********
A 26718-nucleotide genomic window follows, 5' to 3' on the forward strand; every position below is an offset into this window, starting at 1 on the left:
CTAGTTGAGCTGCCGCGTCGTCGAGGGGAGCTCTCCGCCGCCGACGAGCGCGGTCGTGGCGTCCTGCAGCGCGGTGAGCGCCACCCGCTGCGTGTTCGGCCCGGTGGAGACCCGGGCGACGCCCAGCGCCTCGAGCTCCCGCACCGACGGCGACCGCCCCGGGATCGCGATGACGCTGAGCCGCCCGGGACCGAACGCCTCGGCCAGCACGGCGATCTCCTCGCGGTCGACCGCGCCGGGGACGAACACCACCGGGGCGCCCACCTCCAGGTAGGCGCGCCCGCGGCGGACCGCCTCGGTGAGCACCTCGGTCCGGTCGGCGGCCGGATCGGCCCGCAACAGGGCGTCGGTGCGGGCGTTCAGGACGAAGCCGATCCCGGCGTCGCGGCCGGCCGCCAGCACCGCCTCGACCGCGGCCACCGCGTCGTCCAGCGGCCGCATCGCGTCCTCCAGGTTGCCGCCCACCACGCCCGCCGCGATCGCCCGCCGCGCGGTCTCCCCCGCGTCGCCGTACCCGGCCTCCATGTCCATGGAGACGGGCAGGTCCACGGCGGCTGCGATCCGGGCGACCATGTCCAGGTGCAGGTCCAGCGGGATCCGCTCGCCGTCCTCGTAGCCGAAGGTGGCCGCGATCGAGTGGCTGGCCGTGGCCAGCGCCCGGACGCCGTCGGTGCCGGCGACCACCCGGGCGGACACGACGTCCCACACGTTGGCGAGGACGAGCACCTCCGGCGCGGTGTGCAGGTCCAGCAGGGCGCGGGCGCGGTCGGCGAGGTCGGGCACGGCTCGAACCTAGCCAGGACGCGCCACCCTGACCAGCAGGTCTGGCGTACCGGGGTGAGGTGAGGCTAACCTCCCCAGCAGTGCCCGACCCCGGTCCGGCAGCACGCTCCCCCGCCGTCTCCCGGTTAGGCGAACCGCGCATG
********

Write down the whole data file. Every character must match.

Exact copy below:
A 26718-nucleotide genomic window follows, 5' to 3' on the forward strand; every position below is an offset into this window, starting at 1 on the left:
CTAGTTGAGCTGCCGCGTCGTCGAGGGGAGCTCTCCGCCGCCGACGAGCGCGGTCGTGGCGTCCTGCAGCGCGGTGAGCGCCACCCGCTGCGTGTTCGGCCCGGTGGAGACCCGGGCGACGCCCAGCGCCTCGAGCTCCCGCACCGACGGCGACCGCCCCGGGATCGCGATGACGCTGAGCCGCCCGGGACCGAACGCCTCGGCCAGCACGGCGATCTCCTCGCGGTCGACCGCGCCGGGGACGAACACCACCGGGGCGCCCACCTCCAGGTAGGCGCGCCCGCGGCGGACCGCCTCGGTGAGCACCTCGGTCCGGTCGGCGGCCGGATCGGCCCGCAACAGGGCGTCGGTGCGGGCGTTCAGGACGAAGCCGATCCCGGCGTCGCGGCCGGCCGCCAGCACCGCCTCGACCGCGGCCACCGCGTCGTCCAGCGGCCGCATCGCGTCCTCCAGGTTGCCGCCCACCACGCCCGCCGCGATCGCCCGCCGCGCGGTCTCCCCCGCGTCGCCGTACCCGGCCTCCATGTCCATGGAGACGGGCAGGTCCACGGCGGCTGCGATCCGGGCGACCATGTCCAGGTGCAGGTCCAGCGGGATCCGCTCGCCGTCCTCGTAGCCGAAGGTGGCCGCGATCGAGTGGCTGGCCGTGGCCAGCGCCCGGACGCCGTCGGTGCCGGCGACCACCCGGGCGGACACGACGTCCCACACGTTGGCGAGGACGAGCACCTCCGGCGCGGTGTGCAGGTCCAGCAGGGCGCGGGCGCGGTCGGCGAGGTCGGGCACGGCTCGAACCTAGCCAGGACGCGCCACCCTGACCAGCAGGTCTGGCGTACCGGGGTGAGGTGAGGCTAACCTCCCCAGCAGTGCCCGACCCCGGTCCGGCAGCACGCTCCCCCGCCGTCTCCCGGTTAGGCGAACCGCGCATG